Runners talk a lot about running long runs and races and all that jazz, but I hear very little about what happens after you stop running. Most professional athletes are taught to respect the recovery as much as the run, and so should you! Recovery is where the growth takes place and without growth there will be no progress.
If I’m honest, the first thing I do after a long run is go to the corner store next to our apartment and get drinks and whatever food sounds good. Sometimes it’s watermelon, sometimes it’s pita chips. Because I sweat more than the average bear (it’s true: in yoga class the other day I was the only girl who looked like it was raining down on her; true story), I tend to crave salty items pretty much immediately. I don’t judge after a long run. And also, the Diet Lemonade Ice Tea from Snapple has been calling my name recently.
Most people jump into the shower first. Not me. Reason? Well, I am sensitive to dips in my blood sugar and once my body realizes I’ve stopped running and my sympathetic nervous system chills out, my parasympathetic nervous system takes over and the first thing it does is totally freak out because I haven’t eaten in a very long time. How do I know this? Oh, I do this very lovely little thing where I get very dizzy and nauseous and it usually ends with my gorgeous husband shoving some carbohydrates down my throat so that I don’t pass out. Very sexy indeed. So, I’ve learned my lesson. Food first.
The very simplest rule of thumb for post-endurance activities is eat whatever you can tolerate first, since your stomach is probably not the most inviting place on Earth. Second, eat protein within about a half an hour to get those amino acids flowing to your muscles for rebuilding. You see, in order to achieve optimal (and speedy) recovery time, your body needs protein right away. Not so appealing, I know, but very necessary.
I’ve recently found that because the temperatures are so high at the end of my long runs, I am desperate for a slushy immediately after I stop. I mean within seconds. So, I’ve tried a slightly (I mean, ever so slightly) healthier version in navigating the end of my runs so that I am nearby a Jamba Juice. You health nuttys out there are going to tell me there’s sugar in those drinks. I know. That’s what I’m going for! I need a little pop of sugar and something that easily digests in my stomach to boost my blood sugar levels and get me home. It helps that it’s sweet and cold, too!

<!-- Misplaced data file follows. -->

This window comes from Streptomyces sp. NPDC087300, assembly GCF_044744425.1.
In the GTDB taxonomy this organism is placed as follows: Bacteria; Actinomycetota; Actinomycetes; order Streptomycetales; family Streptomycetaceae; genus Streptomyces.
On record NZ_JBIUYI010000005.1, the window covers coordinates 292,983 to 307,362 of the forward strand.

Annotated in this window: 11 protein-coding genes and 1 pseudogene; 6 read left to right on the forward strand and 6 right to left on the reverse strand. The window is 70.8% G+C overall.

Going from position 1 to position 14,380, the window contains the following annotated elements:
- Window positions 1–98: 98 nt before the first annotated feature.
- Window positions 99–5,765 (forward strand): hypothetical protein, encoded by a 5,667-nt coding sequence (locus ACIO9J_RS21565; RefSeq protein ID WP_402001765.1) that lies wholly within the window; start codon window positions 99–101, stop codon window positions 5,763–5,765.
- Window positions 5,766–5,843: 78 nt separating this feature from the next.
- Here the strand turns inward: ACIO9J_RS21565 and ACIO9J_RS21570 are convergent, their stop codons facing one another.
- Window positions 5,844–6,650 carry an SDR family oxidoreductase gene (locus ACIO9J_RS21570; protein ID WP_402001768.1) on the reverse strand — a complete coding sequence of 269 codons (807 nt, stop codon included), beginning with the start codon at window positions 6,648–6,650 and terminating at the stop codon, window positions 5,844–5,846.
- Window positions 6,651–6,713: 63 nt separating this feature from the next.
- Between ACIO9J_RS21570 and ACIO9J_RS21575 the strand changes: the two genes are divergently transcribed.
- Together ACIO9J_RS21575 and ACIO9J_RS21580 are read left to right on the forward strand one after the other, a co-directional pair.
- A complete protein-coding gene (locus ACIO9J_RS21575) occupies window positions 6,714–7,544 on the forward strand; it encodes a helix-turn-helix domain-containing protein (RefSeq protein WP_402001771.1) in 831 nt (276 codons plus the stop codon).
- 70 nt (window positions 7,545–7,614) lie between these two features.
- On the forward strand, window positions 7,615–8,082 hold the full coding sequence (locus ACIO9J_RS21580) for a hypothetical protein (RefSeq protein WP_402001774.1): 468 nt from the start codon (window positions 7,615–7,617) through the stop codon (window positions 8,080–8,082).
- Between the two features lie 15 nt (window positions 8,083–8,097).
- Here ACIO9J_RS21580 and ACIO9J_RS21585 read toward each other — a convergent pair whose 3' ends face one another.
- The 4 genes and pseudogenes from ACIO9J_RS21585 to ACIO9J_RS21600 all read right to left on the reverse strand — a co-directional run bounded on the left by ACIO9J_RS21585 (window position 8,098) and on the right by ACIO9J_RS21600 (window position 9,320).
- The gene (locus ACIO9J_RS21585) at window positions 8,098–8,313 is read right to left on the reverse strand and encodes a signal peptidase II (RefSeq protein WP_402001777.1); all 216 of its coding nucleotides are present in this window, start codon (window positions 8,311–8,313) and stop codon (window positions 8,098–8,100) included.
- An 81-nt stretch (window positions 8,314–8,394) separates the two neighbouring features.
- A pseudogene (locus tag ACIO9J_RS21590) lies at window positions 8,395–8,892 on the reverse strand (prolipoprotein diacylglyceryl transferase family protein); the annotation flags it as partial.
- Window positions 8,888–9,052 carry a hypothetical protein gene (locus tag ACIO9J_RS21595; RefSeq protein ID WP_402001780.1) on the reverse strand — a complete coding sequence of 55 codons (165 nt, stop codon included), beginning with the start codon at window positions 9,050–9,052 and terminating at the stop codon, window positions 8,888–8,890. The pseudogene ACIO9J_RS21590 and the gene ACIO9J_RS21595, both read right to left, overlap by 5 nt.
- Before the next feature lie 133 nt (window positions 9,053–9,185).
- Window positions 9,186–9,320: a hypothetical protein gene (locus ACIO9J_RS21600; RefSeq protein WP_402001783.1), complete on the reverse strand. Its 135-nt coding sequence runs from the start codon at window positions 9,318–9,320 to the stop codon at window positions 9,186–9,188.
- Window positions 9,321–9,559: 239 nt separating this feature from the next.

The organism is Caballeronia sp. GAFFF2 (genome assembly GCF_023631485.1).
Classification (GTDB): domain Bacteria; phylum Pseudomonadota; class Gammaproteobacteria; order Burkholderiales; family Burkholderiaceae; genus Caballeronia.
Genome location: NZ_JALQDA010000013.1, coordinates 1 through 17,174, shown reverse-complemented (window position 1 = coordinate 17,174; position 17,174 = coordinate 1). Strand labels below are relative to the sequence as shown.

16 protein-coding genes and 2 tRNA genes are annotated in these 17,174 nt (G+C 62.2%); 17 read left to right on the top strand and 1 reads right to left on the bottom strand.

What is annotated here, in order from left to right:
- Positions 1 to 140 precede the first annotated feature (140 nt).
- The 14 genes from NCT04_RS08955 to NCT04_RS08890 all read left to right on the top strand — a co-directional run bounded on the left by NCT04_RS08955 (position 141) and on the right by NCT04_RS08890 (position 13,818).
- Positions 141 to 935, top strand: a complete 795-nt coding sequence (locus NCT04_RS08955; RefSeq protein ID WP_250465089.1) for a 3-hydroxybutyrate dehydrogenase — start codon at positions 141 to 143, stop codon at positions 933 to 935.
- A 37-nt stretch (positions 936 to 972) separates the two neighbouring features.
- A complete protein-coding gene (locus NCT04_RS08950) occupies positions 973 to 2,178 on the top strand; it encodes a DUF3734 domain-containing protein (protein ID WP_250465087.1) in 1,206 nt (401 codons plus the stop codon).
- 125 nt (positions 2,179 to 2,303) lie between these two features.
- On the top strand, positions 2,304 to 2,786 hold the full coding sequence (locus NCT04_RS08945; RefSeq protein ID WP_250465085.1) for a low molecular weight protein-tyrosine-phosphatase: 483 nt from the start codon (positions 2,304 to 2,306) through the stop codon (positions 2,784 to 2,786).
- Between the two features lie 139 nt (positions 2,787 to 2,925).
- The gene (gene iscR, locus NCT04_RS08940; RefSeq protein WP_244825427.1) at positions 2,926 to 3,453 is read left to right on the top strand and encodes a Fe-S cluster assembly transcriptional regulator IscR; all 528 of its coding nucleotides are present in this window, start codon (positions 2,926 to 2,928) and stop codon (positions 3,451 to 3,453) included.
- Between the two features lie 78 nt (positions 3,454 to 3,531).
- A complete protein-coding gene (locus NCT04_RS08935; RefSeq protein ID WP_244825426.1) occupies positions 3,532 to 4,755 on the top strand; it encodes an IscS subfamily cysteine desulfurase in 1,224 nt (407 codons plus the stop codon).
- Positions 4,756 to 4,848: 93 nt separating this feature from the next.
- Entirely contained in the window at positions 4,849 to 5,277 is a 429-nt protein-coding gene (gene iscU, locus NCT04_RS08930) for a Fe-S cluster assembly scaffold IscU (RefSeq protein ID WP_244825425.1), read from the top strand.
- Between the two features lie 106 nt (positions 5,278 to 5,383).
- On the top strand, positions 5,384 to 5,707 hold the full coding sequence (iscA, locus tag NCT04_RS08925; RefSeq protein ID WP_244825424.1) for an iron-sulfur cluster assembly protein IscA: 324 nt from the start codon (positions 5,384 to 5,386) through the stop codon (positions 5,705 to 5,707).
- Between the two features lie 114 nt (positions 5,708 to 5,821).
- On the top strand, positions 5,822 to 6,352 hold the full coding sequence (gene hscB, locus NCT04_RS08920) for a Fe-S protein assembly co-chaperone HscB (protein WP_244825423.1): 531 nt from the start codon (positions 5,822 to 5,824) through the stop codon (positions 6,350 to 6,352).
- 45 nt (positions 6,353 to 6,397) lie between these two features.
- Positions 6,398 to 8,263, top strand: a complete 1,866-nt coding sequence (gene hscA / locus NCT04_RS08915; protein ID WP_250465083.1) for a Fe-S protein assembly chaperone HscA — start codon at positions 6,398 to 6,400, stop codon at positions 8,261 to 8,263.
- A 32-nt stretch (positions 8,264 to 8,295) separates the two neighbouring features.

I keep hard-boiled eggs in my fridge and having been loving egg salad (2 eggs, please) on a piece of whole grain bread lately. It’s a perfect combination of basic carbohydrates and pure protein to fuel my post-long run body. Along with Cedar’s amazing Fresh Bruschetta with Stacy’s Simply Salt pita chips and some cantaloupe, I have covered all my basics. Now onto the shower.
Oh, wait. No. Cold water bath first. I know, so totally not appealing at all, but necessary to prevent excess inflammation, edema and speeding recovery of those beat-up muscles. I do a cold water bath instead of an ice bath because, well, my freezer is small and I have very little ice in there. Whatever. Cold water bath is better than nothing. I save the ice water baths (with ice!) for post-marathons. I know to some (ahem, JB) it may seem grotesque to not shower immediately upon arriving home after a very sweaty, very hot long run, but I know my body and my body needs food first.
Bottom line, you need food after your run. Sorry if you’re one of those sour stomach people after you work out, but you reeeeeally should consider eating anything you can scarf down. It’ll help your recovery and keep you from getting the dizzies later. Protein, carbs and some fruits and veggies if you can! Get it all in there! Rehydrate all day long, not just immediately after, to make sure you aren’t depleting your body further of its most precious reserve. Well, most precious aside from oxygen, I suppose. I digress. Ice bath if you can take it, cold water bath if you can’t (or if you have no ice). Trust me. 15 minutes. It helps.
After that, feel free to take a little snooze! I tend to curl up on the couch next to JB and fall dead asleep if it’s more than 12 miles. But, the most important thing is to be sure to get up at some point in the day and take a little walk. Muscles soreness can be more severe if the blood supply to them is low, ie. you are a couch potato all day. So, grab your dog or your friend and take a stroll. I like to head uptown to 16 Handles, which is about two miles from our apartment, but that’s just me. I love a reward!
Whatever you do, listen to your body and treat it with love and respect. After all, it just took you on a long run. The least you can do is listen now!
Now go out and run! Or, if you already ran, take a walk 😉